Martin Kling's picture

On September 12th the Basel Committee on Banking Supervision (BCBS), today's most known part of the Bank for International Settlements decided to issue new and increased guidance on the necessary capital resources (equity capital) for financial institutions. Over a given period the percentage of core capital will be increased substantially from 4% to 6% plus additional buffers. This should give banks reserves to cope with the next financial crisis to come.

It is to be noted though that the status of the Basel papers is those of recommendations that need to be realized by national law. Usually though the countries follow those recommendations closely. In this case it may be expected that some countries will even tighten the requirements further - Switzerland already commented on the need to impose even higher rates on the Swiss banks Credit Suisse and UBS as a crash of those would most likely take the Swiss economy with them.

A big discussion point will be the exact definition what has to be counted as core capital. This can already be noted in the reactions of banks on the regulations. E.g. banks that have so called quiet reserves feel that those should be counted as core equity and claim that the differences in the credit business are not reflected to satisfaction. However, in general the reactions from banks and politics are mostly positive on that topic.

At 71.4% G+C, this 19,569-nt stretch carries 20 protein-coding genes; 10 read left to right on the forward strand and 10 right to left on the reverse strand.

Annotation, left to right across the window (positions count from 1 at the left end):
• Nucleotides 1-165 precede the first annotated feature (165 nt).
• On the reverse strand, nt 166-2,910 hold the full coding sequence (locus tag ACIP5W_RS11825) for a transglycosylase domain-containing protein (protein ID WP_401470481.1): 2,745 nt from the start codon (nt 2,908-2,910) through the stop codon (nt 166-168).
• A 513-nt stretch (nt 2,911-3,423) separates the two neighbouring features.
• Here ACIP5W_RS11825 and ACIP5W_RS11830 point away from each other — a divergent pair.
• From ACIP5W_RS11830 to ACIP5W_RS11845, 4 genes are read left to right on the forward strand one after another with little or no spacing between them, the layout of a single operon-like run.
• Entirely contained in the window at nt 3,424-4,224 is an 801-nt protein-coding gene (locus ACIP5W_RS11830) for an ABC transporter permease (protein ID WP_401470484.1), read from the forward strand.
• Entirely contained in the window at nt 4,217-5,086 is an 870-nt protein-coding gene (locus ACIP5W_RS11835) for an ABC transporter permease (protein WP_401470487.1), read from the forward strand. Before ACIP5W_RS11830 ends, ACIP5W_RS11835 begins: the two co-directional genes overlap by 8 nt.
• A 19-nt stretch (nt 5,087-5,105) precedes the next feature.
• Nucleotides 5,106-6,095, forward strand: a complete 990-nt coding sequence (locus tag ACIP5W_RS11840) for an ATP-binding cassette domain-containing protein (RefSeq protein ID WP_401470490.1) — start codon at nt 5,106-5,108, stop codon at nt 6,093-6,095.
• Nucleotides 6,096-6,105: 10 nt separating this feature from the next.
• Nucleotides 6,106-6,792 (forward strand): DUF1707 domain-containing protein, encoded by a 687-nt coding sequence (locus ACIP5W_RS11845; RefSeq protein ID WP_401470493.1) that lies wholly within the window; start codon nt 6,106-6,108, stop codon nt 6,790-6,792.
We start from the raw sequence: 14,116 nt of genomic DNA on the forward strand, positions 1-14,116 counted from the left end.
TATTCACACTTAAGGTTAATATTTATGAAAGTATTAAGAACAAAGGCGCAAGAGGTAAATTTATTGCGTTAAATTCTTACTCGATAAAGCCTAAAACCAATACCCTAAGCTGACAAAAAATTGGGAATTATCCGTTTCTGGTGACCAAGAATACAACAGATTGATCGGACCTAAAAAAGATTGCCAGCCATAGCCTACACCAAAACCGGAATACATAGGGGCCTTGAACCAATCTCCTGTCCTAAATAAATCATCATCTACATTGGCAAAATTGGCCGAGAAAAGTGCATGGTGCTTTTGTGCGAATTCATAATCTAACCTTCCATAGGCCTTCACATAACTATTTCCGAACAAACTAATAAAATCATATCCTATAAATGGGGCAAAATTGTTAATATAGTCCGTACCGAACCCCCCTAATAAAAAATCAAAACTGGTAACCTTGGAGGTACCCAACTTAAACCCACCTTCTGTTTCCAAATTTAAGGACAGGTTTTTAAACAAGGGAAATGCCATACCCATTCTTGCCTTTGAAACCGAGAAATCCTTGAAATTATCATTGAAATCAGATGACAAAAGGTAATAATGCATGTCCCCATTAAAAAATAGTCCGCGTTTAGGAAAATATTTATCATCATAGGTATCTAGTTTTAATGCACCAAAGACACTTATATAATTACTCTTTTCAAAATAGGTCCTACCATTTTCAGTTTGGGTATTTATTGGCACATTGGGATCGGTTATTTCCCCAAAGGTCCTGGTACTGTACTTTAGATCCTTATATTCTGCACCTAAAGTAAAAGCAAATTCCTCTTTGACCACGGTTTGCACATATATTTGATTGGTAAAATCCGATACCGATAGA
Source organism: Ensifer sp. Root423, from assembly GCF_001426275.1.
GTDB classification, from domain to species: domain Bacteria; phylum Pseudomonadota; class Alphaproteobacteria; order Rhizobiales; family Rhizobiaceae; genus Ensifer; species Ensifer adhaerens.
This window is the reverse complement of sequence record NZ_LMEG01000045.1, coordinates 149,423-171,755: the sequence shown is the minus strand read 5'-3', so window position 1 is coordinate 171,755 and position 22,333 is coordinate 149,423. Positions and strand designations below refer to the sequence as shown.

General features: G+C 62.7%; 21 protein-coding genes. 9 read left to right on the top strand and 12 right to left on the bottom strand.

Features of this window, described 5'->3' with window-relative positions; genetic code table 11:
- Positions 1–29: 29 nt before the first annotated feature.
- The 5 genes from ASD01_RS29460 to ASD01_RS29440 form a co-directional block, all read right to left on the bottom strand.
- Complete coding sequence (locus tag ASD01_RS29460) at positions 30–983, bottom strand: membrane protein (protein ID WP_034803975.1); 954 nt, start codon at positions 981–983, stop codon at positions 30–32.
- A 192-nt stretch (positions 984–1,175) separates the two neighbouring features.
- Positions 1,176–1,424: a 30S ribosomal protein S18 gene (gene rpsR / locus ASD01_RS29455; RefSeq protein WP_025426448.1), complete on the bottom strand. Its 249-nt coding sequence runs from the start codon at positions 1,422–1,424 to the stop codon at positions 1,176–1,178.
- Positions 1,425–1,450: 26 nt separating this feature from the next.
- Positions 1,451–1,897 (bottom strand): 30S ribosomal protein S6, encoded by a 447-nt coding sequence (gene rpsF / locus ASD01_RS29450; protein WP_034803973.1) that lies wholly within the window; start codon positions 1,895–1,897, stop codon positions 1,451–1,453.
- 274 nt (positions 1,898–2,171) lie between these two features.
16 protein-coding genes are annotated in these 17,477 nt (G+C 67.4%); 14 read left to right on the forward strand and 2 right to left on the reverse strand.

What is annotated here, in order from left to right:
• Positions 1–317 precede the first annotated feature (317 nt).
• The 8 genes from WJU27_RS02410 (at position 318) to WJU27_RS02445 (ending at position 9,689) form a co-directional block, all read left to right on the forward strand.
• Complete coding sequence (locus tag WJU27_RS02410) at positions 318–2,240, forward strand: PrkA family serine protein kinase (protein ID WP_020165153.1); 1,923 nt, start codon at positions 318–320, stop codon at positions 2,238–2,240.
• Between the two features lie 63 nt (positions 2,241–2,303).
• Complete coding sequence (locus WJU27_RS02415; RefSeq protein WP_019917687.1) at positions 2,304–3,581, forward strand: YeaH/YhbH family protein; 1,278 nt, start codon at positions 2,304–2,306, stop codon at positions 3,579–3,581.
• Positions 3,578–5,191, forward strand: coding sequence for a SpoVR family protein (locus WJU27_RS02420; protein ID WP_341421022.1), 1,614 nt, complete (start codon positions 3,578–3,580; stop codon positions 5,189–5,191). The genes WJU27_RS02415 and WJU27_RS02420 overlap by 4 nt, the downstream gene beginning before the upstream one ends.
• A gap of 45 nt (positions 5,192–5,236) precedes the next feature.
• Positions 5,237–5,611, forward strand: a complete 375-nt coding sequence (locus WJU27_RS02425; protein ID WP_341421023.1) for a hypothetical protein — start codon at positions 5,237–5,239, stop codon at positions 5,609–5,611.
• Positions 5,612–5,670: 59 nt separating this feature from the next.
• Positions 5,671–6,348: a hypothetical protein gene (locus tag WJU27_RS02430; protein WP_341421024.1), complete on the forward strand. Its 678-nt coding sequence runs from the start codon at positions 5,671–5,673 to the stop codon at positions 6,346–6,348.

But what does the increase in equity capital actually mean for the stability of the financial system? Obviously they will prevent banks go bankrupt to a certain degree. To achieve the needed levels of capital reserves though the banks will have to accumulate money - that is not available for credits or other types of business or dividends to shareholders. Even if some banks like the Deutsche Bank embrace the regulations and are the first to announce a capital increase to fulfill the regulatory demands already in 2013 the increased capital reserves will affect economy - to what impact can only be guessed but should be affordable.

For sure it is to be expected that the existing practice to loosen the requirements for a institution that is able to proof a working risk management and internal control process will continue. So the new regulations will increase the need for methods and tools to keep the necessary balance in their processes. (I included a picture you may know from my presentations to illustrate this balance.)

Balance!From a methodological point of view these measures simply mean to take back performance goals to ensure lower risk and higher level of stability and control. In banking the commonly expected profit margins of above 20% for a long time meant to work with leveraging effects - that is working with the money of others. Increasing the amount of capital reserves in the end must lead to reduced profit expectations.

One major point of wonder after the crisis continued to be the observation that performance goals still seemed to stay the same. Everybody just seems to follow the famous words of Stirling Moss: "If everything is under control, you are just not driving fast enough." The difference is that this guy accepted the risk of a deathly crash - managers do usually not accept such levels of risk. So we can only hope that the new regulations will tip the scales towards a new balance with more emphasis on risk control than on profit margins.


Tags: GRC LoungeTalk